At the beginning of 2015, I set a goal to read at least one book each month. I shattered my goals reading over 20 books this year, and I have learned a multitude of lessons that can be applied to both my business and my personal life.
On Mastering the 9-5
Being polite and earning respect in the office don’t necessarily go hand-in-hand for women in a corporate environment. If you want respect, as women in the workplace you can’t discount the value that you bring to the team and organization. You’ll have to work towards managing expectations and being aware of how you carry yourself to get ahead. Speaking up with authority and avoiding being labeled the “B” is a challenge for most women, but Lois walks you step-by-step on how to overcome challenges and establish your agency.
This books is ideal for a women who recently graduated. It covers tips that will aid in landing your first gig which can be a challenge even in an up-economy. This book covers practical tips from the perspective of an IT Human Resources professional. Chapter 5 starts with one of my favorite gems of career advice, “Your job search has to have some strategy behind it. if your job search has been haphazard in the past, those days are over now.” It arms you with everything you need to transition from student to young professional. From the interview to getting the best offer, Zena equips you with the inside scoop to land your first job.
Most people are so excited to get a job offer that they fail to negotiate or that they let the fear of not knowing how to negotiate hold them back from earning what they’re worth. Furthermore, new employees sign employment documents without reviewing the terms of employment. This book, written by an employment attorney, provides legal insight and teaches readers negotiation skills at the same time. Whether you’re in the midst of a career negotiation or highly satisfied with your job, this is a must read.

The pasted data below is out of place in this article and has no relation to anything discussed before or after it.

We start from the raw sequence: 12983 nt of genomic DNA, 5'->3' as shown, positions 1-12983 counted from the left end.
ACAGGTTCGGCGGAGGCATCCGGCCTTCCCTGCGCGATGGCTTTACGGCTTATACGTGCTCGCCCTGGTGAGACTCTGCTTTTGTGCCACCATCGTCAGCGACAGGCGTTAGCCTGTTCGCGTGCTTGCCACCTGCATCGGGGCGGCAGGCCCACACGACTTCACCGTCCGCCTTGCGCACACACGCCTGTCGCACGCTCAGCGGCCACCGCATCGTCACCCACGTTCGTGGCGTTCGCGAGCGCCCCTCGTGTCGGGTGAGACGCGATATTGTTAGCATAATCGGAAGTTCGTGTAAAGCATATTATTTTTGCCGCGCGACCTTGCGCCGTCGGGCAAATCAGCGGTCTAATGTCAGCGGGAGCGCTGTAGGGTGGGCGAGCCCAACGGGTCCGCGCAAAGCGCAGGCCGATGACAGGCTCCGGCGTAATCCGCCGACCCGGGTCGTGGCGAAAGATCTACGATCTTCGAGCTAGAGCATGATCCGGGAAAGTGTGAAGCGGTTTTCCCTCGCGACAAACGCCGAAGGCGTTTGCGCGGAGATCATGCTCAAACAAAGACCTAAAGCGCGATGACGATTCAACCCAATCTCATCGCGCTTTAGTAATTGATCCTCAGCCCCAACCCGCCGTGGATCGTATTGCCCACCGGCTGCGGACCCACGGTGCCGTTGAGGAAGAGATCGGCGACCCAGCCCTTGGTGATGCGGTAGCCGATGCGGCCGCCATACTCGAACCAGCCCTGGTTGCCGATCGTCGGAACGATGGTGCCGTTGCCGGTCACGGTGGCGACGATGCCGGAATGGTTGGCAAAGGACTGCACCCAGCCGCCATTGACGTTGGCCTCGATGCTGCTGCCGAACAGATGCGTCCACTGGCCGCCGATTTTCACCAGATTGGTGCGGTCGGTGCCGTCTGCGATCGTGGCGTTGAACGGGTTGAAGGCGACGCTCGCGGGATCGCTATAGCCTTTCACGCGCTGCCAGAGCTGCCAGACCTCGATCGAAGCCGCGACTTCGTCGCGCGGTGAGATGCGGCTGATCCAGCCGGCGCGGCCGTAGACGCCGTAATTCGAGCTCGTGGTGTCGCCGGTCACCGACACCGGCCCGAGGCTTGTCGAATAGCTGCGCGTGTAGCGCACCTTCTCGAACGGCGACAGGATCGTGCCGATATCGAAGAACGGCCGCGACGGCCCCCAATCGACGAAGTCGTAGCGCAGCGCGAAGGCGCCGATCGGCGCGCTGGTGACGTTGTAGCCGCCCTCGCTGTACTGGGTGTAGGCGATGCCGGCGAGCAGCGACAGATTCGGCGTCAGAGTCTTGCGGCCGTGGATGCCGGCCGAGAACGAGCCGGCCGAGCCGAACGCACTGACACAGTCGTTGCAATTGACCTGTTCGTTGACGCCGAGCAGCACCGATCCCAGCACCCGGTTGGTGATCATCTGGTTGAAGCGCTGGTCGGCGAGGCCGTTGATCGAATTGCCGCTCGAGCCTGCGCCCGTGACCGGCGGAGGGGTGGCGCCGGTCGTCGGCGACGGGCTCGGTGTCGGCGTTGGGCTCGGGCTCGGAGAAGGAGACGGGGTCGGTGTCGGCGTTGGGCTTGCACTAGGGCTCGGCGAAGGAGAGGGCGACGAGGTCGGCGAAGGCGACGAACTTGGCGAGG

Have you ever had a feeling that you were destined for greatness? Have you had a nudge that you’re supposed to be doing more than what you’re doing now? This book taps into the spiritual side of understanding your full potential. It challenges you to consider your contributions on this planet and to live a full life. I really connected with this priniple: “Don’t let the odds that are against you stop you from fulfilling your potential.” This quote stuck with me because, in business as in life, we face challenges and sometimes our dreams are so ambitious that when we get in the middle of a challenge we question if we have what it takes to overcome it. Each time I reach a point where I question my ability I return to this principle.
#Inmyfeelings is a popular hashtag, but actually living “in your feelings” can lead to making emotional decisions. I don’t know about you, but I don’t always make the best decisions when I’m in an emotional state. This book dives into biblical concepts about feelings and the psychology of the power of your thoughts. It’s a quick read, but I encourage you to take your time and digest the nuggets of wisdom it provides. I connected with a quote about overcoming fear: “I will be courageous and not let the emotion of fear rule me.”
On Leadership & Entrepreneurship
“A well-told story gives leaders a strong advantage in today’s increasingly competitive marketplace.” Presentation skills are critical for anyone who wants to move up the ranks in their career and land a leadership position. You have to be able to present more than a powerpoint. Think TED TALK and you automatically consider the thought-leaders of the 21st Century. How did they get so polished and deliver messages with such charisma? This book has analyzed the most viewed TED talks as well as those that never made it to the internet and gives all the secrets of a TED TALK style presentation.
Entrepreneurs seeking guidance on how to get started, look no further. Women’s Elevation Magazine Founder shares how she started two successful businesses by the age of 25. She doesn’t hold back taking readers on the journey of her ups and downs but most importantly, her lessons-learned. She writes about the characteristics of working with someone who wants to partner with you but turns out to be an opportunist. She writes, “If they’re asking for something before giving something, they are an opportunist.” As an entrepreneur you have to protect you business from opportunists but still be open to mutually beneficial partnerships. When you see the highlights of a successful entrepreneur on social media, just remember there is a lot of hard work that goes on behind the scenes.
Gift one (or several) of these great books to yourself or a fellow businesswoman for the holidays!